Paul Muni was born Meshilem Meier Weisenfreund on September 22, 1895) in Lemberg, Austria-Hungary (now known as Lviv, Ukraine). His parents were Jewish actors that immigrated to the United States in 1902. He started working on the stage at 12 years of age, when he was known by a Yiddish nickname Moonie, but didn’t make it to Broadway until he was nearly thirty. His first Hollywood role came five years later in The Valiant (1929), for which Muni received his first of six Best Actor Academy Award nominations. Dissatisfied and/or disillusioned, he returned to Broadway for three years before he came back to Hollywood and established himself among his profession’s elite, especially in historical biographies directed by William Dieterle. Later in his career, he would return to the stage where he earned a Tony Award in 1955 playing Henry Drummond (the role Spencer Tracy would play onscreen five years later) in "Inherit the Wind". After earning his sixth Best Actor Oscar nomination in the title role of his last film - The Last Angry Man (1959) - Muni would die of heart problems just eight years later in August, 1967.
Though I’ve not seen The Valiant (1929), and evidently few others have either (it’s not available via VHS or DVD, nor is it in TCM’s library), I have seen most of Paul Muni’s too few films; he made less than two dozen! His next two title roles emphatically announced his return to the big screen after a three year absence: in the original (and controversial) Scarface, The Shame of the Nation (1932) and in I Am a Fugitive from a Chain Gang (1932), for which the actor would receive his second Best Actor Academy Award nomination. Each social drama tackled different crime and punishment related issues. In the first, directed by Howard Hawks and co-produced by Howard Hughes, he plays an Al Capone-like hood that works his way up through the ranks, knocks off his gangster boss to become the gang’s leader, and creates terror in the city with a machine gun he secures from a rival (played by Boris Karloff). Karen Morley plays his moll, and George Raft plays his coin flipping second in command that gets too chummy with his boss’s sister (Ann Dvorak). Then, for his home studio (Warner Bros.) and director Mervyn LeRoy, Muni played James Allen, a wrongly accused man who was convicted and imprisoned in Georgia, where he had to work on a chain gang. But Allen escaped, changed his identity, and lived free and successfully in Chicago until a woman (Glenda Farrell) discovered his secret and blackmailed him into marrying her so that she could live off his largess. When later he met and fell in love with Helen Vinson’s character, his wife exposed him and Allen was forced to decide whether to fight further incarceration or voluntarily return to prison to serve 90 days, after which he’d been promised a full pardon. The ending is haunting, and classic. Soon thereafter, Muni was again paired with Farrell and directed by LeRoy in the original but oft-remade comedy Hi, Nellie! (1934), one of only two comedies in which the actor appeared (the other was one of his last film roles, a reluctantly reformed gangster in Angel on My Shoulder (1946), with Anne Baxter and Claude Rains as the devil in a twist on his Here Comes Mr. Jordan (1940) role).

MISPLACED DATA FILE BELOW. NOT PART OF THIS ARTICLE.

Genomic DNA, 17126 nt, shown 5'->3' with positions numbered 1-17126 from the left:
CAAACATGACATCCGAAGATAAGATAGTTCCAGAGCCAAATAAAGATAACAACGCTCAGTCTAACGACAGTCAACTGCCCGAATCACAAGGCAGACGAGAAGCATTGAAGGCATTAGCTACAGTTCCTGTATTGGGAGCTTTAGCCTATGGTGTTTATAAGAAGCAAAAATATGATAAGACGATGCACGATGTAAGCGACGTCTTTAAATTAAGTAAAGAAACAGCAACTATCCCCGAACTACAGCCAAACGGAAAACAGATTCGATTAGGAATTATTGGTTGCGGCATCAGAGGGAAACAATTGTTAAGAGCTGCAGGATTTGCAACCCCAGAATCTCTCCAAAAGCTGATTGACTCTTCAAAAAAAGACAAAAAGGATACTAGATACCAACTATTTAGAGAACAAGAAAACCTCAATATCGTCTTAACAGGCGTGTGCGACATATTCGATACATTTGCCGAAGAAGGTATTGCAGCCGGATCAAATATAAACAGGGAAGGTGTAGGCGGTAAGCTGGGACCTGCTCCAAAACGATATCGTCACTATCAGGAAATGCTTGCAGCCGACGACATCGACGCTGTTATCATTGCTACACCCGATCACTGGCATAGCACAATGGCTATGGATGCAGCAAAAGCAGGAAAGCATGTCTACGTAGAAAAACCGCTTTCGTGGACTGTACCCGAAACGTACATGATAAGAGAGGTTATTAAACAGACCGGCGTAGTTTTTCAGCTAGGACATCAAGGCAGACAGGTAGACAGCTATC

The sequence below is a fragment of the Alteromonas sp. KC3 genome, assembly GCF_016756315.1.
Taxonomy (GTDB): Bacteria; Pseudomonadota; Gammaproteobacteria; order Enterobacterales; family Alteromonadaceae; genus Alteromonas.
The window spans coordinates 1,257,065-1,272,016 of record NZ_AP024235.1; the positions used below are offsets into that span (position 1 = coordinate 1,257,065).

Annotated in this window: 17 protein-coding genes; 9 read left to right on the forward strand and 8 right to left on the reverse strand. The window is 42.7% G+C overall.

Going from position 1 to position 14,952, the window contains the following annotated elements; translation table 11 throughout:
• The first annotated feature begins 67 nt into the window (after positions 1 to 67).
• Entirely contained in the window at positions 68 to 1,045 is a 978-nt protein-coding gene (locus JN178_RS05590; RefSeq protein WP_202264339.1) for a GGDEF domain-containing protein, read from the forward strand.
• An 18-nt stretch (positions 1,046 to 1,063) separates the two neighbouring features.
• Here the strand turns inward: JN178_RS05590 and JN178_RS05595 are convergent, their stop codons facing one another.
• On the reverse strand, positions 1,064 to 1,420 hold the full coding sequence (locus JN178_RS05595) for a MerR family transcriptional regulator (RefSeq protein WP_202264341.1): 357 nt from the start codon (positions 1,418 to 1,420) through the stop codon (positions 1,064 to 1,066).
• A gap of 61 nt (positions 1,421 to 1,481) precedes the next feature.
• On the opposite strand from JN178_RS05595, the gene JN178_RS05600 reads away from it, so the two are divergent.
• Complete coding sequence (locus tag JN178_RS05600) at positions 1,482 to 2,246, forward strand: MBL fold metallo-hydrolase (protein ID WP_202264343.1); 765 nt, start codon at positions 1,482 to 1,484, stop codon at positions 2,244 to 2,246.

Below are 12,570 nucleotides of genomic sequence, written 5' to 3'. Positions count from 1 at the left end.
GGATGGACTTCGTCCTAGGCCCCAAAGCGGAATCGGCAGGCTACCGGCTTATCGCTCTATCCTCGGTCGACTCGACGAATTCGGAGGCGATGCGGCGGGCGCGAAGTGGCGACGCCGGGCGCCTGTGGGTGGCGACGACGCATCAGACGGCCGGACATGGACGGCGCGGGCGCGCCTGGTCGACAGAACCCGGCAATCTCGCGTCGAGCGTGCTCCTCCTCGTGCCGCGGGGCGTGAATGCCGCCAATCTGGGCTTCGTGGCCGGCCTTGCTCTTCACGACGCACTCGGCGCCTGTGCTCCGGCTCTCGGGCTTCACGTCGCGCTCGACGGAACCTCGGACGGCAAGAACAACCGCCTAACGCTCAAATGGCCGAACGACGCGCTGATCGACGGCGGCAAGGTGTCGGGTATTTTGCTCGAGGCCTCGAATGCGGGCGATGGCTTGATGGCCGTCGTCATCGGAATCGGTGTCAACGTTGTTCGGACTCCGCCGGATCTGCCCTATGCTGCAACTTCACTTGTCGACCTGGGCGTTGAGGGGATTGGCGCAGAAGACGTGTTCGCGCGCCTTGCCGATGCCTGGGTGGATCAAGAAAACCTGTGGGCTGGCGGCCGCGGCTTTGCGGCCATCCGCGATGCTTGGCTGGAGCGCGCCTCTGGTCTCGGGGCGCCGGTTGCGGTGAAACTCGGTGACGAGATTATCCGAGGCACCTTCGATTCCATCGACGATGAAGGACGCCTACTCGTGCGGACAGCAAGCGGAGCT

Muni could play crude, brutish ethnic characters like he did opposite Bette Davis and Margaret Lindsay in Bordertown (1935) and as bohunk Joe Radek in Black Fury (1935), which earned the actor his third Best Actor Oscar nomination, or he could play more refined intellectual-types (e.g.) in the fictional Dr. Socrates (1935), The Story of Louis Pasteur (1935), and The Life of Emile Zola (1937). Dieterle directed the actor in each of these title roles and the biography of Benito Juarez (1939), another Muni movie (like Bordertown (1935)) in which Davis plays a mentally unbalanced, even hysterical character. For playing Pasteur, Muni finally received his Best Actor Academy Award and, as the muckraking writer Zola, he was nominated for the fifth time. While portraying these thinking men, actor Muni would often open his eyes wide and/or thrust a finger in the air - when his character had finally found the solution to the problem, or to make his point - making these his signature gestures.
Prior to World War II, Muni stayed at Warner Bros. except for two turns in 1937, as Wang in MGM’s The Good Earth (1937) - Irving Thalberg’s last great achievement - and in director Anatole Litvak’s American debut - RKO’s The Woman I Love (1937) - with Miriam Hopkins, then he worked for Columbia Pictures. During the war, he played heroic soldiers in two dramas - Commandos Strike at Dawn (1942) and Counter-Attack (1945) - and was top-billed in another biographical drama - A Song to Remember (1945) - though it was Cornel Wilde who played the pianist composer Chopin. After the war (and Angel on My Shoulder (1946)), Muni returned to the stage and, except for appearing in a forgettable Italian feature in 1952, wasn’t seen onscreen again until his final film The Last Angry Man (1959) playing an old cantankerous Jewish doctor "Good Samaritan" that lives in the ghettos of New York among drug dealers and other criminals; David Wayne plays a stressed out TV producer that wants to tell the story in a documentary.
© 2007 Turner Classic Movies - this article originally appeared on TCM's official blog